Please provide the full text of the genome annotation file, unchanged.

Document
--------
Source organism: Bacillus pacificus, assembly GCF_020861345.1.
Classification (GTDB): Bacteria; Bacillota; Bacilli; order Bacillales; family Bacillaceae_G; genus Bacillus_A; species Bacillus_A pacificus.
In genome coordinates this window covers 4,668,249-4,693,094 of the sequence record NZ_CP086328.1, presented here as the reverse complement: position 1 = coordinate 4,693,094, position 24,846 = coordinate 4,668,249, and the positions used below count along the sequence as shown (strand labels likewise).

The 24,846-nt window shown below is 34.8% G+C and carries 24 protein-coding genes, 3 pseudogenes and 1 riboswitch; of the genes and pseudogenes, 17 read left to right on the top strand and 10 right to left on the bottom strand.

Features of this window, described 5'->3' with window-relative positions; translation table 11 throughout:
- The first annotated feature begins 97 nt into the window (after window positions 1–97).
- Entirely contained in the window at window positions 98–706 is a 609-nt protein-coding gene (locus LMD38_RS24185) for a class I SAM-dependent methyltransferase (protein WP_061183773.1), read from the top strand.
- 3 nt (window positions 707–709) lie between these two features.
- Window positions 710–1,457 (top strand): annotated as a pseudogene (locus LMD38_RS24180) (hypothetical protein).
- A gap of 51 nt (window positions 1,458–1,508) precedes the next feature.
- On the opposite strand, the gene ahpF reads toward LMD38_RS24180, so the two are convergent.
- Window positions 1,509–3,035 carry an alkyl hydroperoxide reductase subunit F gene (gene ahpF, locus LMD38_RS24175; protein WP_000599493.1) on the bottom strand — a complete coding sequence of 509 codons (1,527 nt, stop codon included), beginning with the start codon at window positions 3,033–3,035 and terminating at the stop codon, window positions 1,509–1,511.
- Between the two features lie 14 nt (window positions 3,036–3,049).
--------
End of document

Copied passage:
Source organism: Bacillus pacificus, assembly GCF_020861345.1.
Classification (GTDB): Bacteria; Bacillota; Bacilli; order Bacillales; family Bacillaceae_G; genus Bacillus_A; species Bacillus_A pacificus.
In genome coordinates this window covers 4,668,249-4,693,094 of the sequence record NZ_CP086328.1, presented here as the reverse complement: position 1 = coordinate 4,693,094, position 24,846 = coordinate 4,668,249, and the positions used below count along the sequence as shown (strand labels likewise).

The 24,846-nt window shown below is 34.8% G+C and carries 24 protein-coding genes, 3 pseudogenes and 1 riboswitch; of the genes and pseudogenes, 17 read left to right on the top strand and 10 right to left on the bottom strand.

Features of this window, described 5'->3' with window-relative positions; translation table 11 throughout:
- The first annotated feature begins 97 nt into the window (after window positions 1–97).
- Entirely contained in the window at window positions 98–706 is a 609-nt protein-coding gene (locus LMD38_RS24185) for a class I SAM-dependent methyltransferase (protein WP_061183773.1), read from the top strand.
- 3 nt (window positions 707–709) lie between these two features.
- Window positions 710–1,457 (top strand): annotated as a pseudogene (locus LMD38_RS24180) (hypothetical protein).
- A gap of 51 nt (window positions 1,458–1,508) precedes the next feature.
- On the opposite strand, the gene ahpF reads toward LMD38_RS24180, so the two are convergent.
- Window positions 1,509–3,035 carry an alkyl hydroperoxide reductase subunit F gene (gene ahpF, locus LMD38_RS24175; protein WP_000599493.1) on the bottom strand — a complete coding sequence of 509 codons (1,527 nt, stop codon included), beginning with the start codon at window positions 3,033–3,035 and terminating at the stop codon, window positions 1,509–1,511.
- Between the two features lie 14 nt (window positions 3,036–3,049).